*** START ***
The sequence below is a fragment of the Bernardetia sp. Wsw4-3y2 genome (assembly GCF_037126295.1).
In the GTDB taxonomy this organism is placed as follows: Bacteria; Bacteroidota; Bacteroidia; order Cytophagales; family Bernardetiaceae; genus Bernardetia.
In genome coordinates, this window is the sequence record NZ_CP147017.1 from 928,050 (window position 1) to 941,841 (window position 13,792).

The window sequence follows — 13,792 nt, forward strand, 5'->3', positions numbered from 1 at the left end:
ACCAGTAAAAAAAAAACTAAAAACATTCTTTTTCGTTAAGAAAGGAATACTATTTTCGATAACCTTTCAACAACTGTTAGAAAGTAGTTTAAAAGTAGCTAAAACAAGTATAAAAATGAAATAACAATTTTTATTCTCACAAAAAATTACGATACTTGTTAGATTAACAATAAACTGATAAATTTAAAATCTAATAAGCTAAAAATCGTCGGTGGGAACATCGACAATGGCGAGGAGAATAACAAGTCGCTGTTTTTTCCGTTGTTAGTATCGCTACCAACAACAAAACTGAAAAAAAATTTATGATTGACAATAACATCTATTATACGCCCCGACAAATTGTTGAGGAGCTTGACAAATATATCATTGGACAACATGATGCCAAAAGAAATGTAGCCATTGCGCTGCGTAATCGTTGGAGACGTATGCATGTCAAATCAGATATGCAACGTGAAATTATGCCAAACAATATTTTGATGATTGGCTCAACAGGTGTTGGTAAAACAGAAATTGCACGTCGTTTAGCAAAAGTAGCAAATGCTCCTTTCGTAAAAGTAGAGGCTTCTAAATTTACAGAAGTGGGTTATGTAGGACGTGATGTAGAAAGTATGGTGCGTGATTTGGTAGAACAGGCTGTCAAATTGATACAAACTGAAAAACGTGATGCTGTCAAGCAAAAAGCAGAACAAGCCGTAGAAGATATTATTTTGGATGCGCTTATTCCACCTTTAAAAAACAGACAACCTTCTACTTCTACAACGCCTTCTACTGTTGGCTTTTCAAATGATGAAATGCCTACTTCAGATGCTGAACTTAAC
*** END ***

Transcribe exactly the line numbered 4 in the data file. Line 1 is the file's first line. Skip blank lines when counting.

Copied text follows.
The window sequence follows — 13,792 nt, forward strand, 5'->3', positions numbered from 1 at the left end: